Do you incorporate?

6 Replies

There are advantages both ways.  If you are only going to have 1 or 2 rentals then your personal names may be best since there are ongoing tax returns etc that must be done for the company.

The advantage of putting it into a company name is that you can then structure it to pay less in taxes.  Check with your accountant for details on that.  And there is also the advantage of estate planning with the company.  

When you have it in the company, you can leave the company to your children and then they can take over the ownership without having to pay land transfer tax etc.

Your accountant is the best place to get answers on this and your estate planning lawyer can also help with questions.

I always recommend you have an LLC. And one for each property as you acquire it if you're holding them. Master LLC, then have a holding company that owns the properties, if you do rehabs start your own construction company even if you don't do the work, just be the GC. Have a Management Company, not to be the leasing office but to manage the business and if you start acquiring a lot of properties a financial services company which just manages the money.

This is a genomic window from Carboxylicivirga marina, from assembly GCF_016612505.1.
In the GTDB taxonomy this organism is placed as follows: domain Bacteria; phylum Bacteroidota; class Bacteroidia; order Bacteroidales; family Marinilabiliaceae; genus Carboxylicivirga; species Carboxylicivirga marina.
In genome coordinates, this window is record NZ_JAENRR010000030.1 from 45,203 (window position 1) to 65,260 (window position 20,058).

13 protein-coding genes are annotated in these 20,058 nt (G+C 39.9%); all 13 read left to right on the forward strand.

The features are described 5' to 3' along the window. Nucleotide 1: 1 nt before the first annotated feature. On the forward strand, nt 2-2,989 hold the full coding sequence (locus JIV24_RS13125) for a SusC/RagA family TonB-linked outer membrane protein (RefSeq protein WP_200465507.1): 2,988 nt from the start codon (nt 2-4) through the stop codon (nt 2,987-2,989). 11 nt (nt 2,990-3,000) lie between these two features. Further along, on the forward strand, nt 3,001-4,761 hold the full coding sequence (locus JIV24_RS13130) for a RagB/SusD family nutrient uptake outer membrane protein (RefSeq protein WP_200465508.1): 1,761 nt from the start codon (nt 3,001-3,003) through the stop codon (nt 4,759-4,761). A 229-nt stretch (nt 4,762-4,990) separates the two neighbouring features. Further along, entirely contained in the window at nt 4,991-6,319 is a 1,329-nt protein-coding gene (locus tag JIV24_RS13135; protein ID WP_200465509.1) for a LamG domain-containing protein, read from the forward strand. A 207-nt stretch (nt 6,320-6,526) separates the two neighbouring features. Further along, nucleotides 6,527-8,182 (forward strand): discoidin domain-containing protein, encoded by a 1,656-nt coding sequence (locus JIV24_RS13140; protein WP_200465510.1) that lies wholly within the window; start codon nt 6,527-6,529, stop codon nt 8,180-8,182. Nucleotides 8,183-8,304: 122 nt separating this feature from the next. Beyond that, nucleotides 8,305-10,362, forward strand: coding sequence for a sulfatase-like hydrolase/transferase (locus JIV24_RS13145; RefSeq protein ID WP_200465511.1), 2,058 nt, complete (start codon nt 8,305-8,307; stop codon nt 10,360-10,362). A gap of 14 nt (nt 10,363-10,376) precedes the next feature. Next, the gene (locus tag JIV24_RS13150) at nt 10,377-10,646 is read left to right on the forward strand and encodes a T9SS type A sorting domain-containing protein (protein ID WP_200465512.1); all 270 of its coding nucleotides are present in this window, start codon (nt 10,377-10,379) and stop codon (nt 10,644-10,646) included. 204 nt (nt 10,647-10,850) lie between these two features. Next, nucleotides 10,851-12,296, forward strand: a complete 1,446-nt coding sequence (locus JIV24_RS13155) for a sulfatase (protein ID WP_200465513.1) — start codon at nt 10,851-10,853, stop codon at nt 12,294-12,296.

Most lenders wont loan you money without being an entity. Most investors wont either. They want to loan or invest with an entity.

LLC is not a valid business structure in Canada.

You will have to incorporate to limit your liability. In terms of tax benefits, it is considered passive investment until you have 5 full time employees. So the benefits are negligible.

Originally posted by @Dan Zupancic :

qualifying for financing as incorporated in Canada is more difficult and at higher rates.  You dont need to incorp till you hit 5+ properties and even then discuss with your accountant.

That is not necessarily so.   

If you are borrowing against residential properties owned by a holding company, all shareowners of the company will be required to personally guarantee the financing just as if you held the property directly.   We've financed many properties in such a scenario and the rates were no different than when a property is owned personally.

However, I do agree that a holding company is typically unnecessary overhead when first starting out, but that is dependent on your personal financial situation, marginal tax bracket, etc.   A sit down with your accountant to determine a strategy for if/when and how properties should be transitioned into a holding company is definitely in order.